And, no, I don't hate America, by the way. I love it; that's why I and millions of others are working to protect it from collapsing into an authoritarian society. We kind of like the Bill of Rights; we're conservative that way. We don't believe in one-party theocratic rule based on one religion's tenets. That kind of didn't lead anywhere good in any society ever. Tolerance, an old 17th-Century view (European version) and even older in other cultures -- inlcuding, yes, the Islamic at times in certain places -- is the only hope for our species, which is facing tremendous, existence-threatening challenges denied by "your" president: global warming chief among them. I know that's "science" -- I'll go with science.

OK, I'm obviously pissed off. All apologies, really, but I just can't take this blog. And with that, exeunt.

At 8/03/2005 03:47:00 PM, Blogger mlwhitt said...

Doug, I think you know what Lores meant. She was referring to the fact that there hasn't been another 9/11 type event in the US. I think we both know that she is extremely sadden by other terrorist attacks, but you would have to be an idiot not to see what she was referring to. No offense meant, but use some common sense.

And just because people are killed in some disasters but spared in others, doesn't make the ones that are spared any less of a miracle.

Lores: I love you point about the news not covering "good events'. I talk to Kim about that all the time. Just once I would like to see a news broadcast focus on the good stuff. People helping people, miracles, and such. You are right we sometimes focus on stuff like 10% preteen preganancies but we don't thank God for the 90% of preteens that don't get pregnant so forth.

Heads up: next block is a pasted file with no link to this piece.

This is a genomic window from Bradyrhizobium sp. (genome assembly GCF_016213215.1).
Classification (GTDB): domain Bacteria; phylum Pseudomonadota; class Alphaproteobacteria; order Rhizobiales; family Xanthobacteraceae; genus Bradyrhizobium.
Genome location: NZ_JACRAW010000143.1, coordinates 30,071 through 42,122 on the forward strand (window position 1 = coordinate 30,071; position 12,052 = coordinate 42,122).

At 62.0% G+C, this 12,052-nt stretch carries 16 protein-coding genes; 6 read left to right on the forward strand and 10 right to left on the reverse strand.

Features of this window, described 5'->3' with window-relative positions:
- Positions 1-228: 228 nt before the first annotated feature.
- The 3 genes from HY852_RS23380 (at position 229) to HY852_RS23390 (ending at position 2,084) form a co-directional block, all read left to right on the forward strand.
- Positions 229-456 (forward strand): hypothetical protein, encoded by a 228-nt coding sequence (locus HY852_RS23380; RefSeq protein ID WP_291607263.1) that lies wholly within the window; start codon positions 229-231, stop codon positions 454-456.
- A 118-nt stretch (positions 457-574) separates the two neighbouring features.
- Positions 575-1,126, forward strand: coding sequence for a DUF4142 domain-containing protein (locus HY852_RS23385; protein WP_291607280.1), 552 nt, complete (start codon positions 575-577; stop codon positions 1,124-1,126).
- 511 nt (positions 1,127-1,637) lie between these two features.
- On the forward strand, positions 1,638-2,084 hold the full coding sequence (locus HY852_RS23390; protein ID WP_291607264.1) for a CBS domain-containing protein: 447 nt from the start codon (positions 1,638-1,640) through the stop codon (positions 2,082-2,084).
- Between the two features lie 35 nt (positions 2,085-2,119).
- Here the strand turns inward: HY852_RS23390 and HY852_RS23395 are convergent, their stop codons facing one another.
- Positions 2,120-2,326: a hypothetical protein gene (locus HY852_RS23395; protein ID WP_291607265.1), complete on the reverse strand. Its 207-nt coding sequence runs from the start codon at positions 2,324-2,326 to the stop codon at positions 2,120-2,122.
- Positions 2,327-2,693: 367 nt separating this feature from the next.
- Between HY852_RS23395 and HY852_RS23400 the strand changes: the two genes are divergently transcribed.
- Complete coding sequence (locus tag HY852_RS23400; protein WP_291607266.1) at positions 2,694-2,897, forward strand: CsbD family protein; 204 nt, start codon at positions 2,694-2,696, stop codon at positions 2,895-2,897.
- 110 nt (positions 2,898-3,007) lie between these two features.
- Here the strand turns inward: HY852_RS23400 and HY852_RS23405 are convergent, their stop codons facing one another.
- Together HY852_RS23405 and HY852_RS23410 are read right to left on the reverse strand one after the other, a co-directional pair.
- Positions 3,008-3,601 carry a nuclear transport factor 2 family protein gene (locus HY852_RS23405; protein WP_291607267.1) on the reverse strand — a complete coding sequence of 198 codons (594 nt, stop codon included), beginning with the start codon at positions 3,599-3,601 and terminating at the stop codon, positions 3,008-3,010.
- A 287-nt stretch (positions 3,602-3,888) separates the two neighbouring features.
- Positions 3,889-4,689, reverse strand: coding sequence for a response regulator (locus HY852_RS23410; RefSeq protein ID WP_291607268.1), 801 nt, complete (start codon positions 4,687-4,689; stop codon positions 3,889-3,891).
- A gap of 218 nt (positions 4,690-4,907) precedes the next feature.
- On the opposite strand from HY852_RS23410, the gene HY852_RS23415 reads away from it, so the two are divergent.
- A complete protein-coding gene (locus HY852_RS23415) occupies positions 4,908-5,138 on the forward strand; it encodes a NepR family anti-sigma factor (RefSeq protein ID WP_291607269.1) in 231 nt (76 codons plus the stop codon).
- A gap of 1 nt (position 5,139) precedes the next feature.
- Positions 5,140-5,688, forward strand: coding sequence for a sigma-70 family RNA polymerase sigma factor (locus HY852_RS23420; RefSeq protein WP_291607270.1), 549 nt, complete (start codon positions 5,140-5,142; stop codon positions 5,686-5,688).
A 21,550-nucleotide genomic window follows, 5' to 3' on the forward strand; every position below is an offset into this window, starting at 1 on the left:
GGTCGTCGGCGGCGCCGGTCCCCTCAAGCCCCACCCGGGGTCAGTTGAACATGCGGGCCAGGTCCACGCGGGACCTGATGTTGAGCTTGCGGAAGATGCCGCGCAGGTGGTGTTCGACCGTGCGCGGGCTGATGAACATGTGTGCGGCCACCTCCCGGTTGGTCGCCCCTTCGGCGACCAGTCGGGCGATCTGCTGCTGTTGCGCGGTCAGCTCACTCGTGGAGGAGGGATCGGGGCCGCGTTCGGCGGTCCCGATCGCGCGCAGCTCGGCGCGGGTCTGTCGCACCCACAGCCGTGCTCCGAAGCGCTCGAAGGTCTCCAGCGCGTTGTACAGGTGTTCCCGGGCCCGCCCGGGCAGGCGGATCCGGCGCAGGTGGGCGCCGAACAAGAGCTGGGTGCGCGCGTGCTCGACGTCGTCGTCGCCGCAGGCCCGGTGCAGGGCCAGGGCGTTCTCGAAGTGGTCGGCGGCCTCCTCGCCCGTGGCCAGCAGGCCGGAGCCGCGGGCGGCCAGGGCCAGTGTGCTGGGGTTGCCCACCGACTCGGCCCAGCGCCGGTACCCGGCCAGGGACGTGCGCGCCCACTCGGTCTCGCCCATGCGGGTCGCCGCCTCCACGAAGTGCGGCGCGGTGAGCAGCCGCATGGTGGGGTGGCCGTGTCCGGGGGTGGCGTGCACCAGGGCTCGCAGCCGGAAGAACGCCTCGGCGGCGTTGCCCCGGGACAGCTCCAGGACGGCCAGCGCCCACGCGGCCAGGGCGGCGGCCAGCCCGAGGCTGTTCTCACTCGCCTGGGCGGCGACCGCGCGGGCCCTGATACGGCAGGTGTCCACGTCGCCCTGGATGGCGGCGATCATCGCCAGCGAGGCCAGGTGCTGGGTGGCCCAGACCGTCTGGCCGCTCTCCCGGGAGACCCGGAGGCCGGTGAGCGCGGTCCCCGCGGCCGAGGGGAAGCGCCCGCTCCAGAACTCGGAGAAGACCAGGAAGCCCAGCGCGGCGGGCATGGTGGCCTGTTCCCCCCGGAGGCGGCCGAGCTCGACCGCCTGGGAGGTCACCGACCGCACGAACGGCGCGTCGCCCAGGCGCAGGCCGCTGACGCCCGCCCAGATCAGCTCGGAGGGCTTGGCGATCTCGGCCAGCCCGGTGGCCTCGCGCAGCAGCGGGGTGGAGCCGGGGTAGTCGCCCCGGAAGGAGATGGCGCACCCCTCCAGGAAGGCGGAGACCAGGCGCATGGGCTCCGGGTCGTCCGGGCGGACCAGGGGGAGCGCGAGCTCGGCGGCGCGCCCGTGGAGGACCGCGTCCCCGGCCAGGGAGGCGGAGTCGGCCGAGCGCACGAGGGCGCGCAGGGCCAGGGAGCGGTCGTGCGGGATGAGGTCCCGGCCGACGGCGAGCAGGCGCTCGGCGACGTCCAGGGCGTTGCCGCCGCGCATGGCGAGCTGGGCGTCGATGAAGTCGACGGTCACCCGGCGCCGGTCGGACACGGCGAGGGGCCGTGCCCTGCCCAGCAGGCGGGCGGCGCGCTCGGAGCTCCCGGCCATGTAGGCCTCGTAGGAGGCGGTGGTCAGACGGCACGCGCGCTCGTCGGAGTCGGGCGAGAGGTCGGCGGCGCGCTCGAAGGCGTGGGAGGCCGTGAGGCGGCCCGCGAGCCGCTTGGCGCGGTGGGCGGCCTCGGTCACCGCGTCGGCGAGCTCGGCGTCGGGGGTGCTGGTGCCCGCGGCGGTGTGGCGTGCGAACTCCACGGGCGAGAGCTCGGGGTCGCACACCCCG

At 8/03/2005 08:13:00 PM, Blogger Poison Pero said...

Nice write up Lores........It is all too easy for us to get caught up in the horrible stories around us. It's nice to see some good.
Thanks for your view on the issue Doug......Blah, blah, blah. Blah, blah, blah, blah.

We get a little pick-me-up, from a story of life and luck, but leave it to a damn Leftist to paint a terrible picture.

"Nothing meant obnoxious here," either, you POS!!

Please come visit my blogs, Doug........We can tangle there.

Lores is much to ladylike to get involved with such BS......I'm not at all.

At 8/03/2005 09:52:00 PM, Blogger Layman said...

"No terrorist activity since 9/11?"

She was pretty specificly referring to terrorists attacks in the United States. And since she just did a post devoted to undercoverage to the Egyptian terrorist attack, your attack on that point is ridiculous. You do know that Lores is Egyptian do you not?

"Do you really think God is protecting Americans but allowing others to die?"

God may very well be protecting us. As He may very well have been protecting Brits from the last attack (explaining why none of the bombs detonated as intended). What is so bad about that kind of thinking? It does not mean we are better than others per se. Just that we've been protected.